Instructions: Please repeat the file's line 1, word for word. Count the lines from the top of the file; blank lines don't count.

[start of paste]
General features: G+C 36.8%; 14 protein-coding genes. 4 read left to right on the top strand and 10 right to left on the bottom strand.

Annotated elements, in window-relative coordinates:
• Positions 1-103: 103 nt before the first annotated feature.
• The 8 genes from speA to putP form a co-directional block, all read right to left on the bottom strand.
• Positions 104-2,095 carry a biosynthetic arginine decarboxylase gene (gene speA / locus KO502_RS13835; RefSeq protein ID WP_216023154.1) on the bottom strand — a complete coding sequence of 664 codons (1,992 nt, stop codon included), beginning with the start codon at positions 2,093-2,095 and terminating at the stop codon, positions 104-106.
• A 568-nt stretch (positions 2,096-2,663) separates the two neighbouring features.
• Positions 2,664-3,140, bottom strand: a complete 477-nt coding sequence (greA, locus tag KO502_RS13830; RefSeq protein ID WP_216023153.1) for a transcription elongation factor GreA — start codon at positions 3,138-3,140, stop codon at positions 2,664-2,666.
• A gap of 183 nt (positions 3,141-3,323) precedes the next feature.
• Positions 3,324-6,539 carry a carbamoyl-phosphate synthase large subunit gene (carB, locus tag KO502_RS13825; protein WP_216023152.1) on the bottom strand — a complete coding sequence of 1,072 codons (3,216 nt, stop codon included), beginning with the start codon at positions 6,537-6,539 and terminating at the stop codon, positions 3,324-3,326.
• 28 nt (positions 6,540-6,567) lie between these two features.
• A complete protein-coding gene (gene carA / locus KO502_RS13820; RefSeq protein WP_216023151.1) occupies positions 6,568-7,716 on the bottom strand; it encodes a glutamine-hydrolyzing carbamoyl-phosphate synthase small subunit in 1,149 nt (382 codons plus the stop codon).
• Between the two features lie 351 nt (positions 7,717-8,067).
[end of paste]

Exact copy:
General features: G+C 36.8%; 14 protein-coding genes. 4 read left to right on the top strand and 10 right to left on the bottom strand.